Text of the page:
When handled with love and care and properly cooked, prime rib is one of the meat lovers’ most coveted treats. However, it certainly can get on the pricier side, which does not leave much room for wild experimentation in the kitchen. It is, therefore, best to stay on the safe side when preparing this meal. To make sure that you end up with a mouth-watering dish, try out our foolproof prime rib seasoning recipe.
What You Will Need
● 1 (15-pound) standing rib roast, or about half a pound per person
● 1 cup butter
● 3–4 tablespoons coarse sea salt
● 1/3 cup coarse cracked black pepper
● 5–6 pressed fresh garlic cloves or 2 tablespoons granulated garlic
● 2–3 teaspoons dry or fresh oregano
● 2–3 teaspoons dry or fresh rosemary
● 2–3 teaspoons dry or fresh thyme leaves
● 1 tablespoon cornstarch
● A bottle of premium quality red wine high in tannins
A Few Words Of Caution Before You Begin
Make sure to invest in high-quality, preferably organic and grass-fed meat. Don’t go cheap on the cut, or you risk putting a lot of time and effort into preparing the seasoning, only to end up with a disappointing dinner.
Again, try to get your hands on organic butter from grass-fed animals. It will nourish you with healthy fats as well as balance the flavor of the meat and herbs.
The Black Pepper
Always go for organic, coarse black pepper. Make sure to crack it right before seasoning the cut. That will bring out and make the most of the pepper’s distinctive flavor.
The Garlic And Herbs
Again, organic is best. While you can use granulated garlic and dry herbs, it is the fresh ones that will make your seasoning truly special. Just make sure to start with a small amount, give it a taste, and then gradually work it up to the optimal amount.
The wine is not mixed in with the seasoning itself, but it still plays a crucial role in bringing out and perfecting the flavor of the meat. Prime rib is one of the most tender and savory cuts, so it needs a wine that will complement and not stifle its flavor.
Good wine pairings for prime rib include Cabernet Sauvignon, Petite Sirah (not to be confused with Syrah), Petite Verdot, Nebbiolo, or Touriga Nacional. These are all high in tannins, which mellow the heaviness of the meat, and good acidity to balance the richness of the fat.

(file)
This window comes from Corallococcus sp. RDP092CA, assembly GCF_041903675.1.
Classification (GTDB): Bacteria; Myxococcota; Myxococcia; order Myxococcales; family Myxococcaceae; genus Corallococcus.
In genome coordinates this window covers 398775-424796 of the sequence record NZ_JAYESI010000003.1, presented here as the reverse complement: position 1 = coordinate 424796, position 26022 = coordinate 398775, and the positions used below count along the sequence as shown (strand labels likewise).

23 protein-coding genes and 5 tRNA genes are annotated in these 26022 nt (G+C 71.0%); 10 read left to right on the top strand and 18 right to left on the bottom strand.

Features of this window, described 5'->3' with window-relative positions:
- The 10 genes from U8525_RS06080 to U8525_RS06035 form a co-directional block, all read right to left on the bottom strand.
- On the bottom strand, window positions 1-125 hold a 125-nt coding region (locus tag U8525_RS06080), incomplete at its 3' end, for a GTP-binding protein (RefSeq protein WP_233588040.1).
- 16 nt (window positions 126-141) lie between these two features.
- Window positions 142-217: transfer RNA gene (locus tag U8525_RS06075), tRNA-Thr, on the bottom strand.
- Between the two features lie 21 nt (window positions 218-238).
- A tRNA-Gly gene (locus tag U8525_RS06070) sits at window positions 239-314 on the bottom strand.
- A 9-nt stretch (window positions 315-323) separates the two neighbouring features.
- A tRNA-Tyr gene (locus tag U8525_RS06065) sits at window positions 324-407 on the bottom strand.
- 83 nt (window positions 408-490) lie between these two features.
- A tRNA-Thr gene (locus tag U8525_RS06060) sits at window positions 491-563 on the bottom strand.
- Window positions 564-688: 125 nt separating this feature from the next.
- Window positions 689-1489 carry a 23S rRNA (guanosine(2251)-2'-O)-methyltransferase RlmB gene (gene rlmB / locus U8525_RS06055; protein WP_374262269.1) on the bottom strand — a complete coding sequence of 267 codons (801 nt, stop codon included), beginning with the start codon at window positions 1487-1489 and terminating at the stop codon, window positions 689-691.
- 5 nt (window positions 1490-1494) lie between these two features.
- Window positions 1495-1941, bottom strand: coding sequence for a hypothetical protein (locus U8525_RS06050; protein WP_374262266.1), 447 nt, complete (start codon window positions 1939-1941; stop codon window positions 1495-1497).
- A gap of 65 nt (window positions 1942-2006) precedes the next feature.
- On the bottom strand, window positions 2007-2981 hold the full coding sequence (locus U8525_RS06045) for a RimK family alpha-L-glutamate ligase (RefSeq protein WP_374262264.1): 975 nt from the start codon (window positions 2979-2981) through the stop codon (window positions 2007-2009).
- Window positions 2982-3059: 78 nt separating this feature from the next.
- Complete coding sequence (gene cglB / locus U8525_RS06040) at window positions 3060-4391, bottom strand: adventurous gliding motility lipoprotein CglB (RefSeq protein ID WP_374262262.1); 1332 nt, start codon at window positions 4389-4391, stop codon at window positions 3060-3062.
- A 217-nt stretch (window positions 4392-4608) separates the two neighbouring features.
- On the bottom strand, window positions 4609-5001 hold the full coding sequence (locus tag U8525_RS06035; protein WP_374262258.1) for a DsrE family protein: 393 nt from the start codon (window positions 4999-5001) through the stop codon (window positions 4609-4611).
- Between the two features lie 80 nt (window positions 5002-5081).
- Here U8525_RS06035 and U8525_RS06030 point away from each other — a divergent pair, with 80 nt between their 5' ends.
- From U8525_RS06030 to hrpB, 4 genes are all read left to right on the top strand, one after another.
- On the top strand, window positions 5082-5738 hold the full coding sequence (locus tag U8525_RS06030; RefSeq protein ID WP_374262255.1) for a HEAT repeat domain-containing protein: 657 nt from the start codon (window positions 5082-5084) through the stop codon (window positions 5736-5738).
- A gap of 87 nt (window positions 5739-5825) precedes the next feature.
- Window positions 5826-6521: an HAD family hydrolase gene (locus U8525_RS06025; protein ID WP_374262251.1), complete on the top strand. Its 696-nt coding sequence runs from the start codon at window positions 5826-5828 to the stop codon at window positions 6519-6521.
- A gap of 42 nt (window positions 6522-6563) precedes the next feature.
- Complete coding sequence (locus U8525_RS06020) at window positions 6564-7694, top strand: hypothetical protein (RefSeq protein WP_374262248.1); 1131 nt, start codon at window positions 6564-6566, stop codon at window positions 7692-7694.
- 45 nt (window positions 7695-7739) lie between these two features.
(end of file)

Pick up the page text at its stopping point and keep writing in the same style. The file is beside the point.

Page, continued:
How To Prepare Our Prime Rib Seasoning
First, tie your prime rib every one and a half to two inches using butcher’s twine. Then, crack the salt and pepper, press the garlic cloves, and chop the herbs. Mix them all in, add the cornstarch and melted butter, and stir thoroughly. Rub the whole surface of the meat with the blend, wrap it tightly in plastic wrap, and leave it in the fridge overnight.
The following day, preheat your oven to 275°F. Take the roast out of the fridge and place it on a foil-lined rack in a shallow roasting pan. Make sure to place it with the fat side down. After roasting the uncovered meat for 120 minutes, flip with the fat side up and remove the foil. Insert a heat-proof meat thermometer into the thickest section of the beef and continue roasting for around one more hour until the thermometer shows 120–125°F. Then, rotate the pan and turn up the temperature to 450°F. Keep roasting for 15 more minutes to get a deep, crunchy crust.
You can take the meat out of the oven when the thermometer shows 130–135°F. The interior of the meat should be a deep pink color. Place the meat onto a cutting board and let it sit for about 20 minutes. Then, remove the twine and start carving. Finally, pour yourself a glass of red wine and get ready to enjoy the taste of our prime rib seasoning!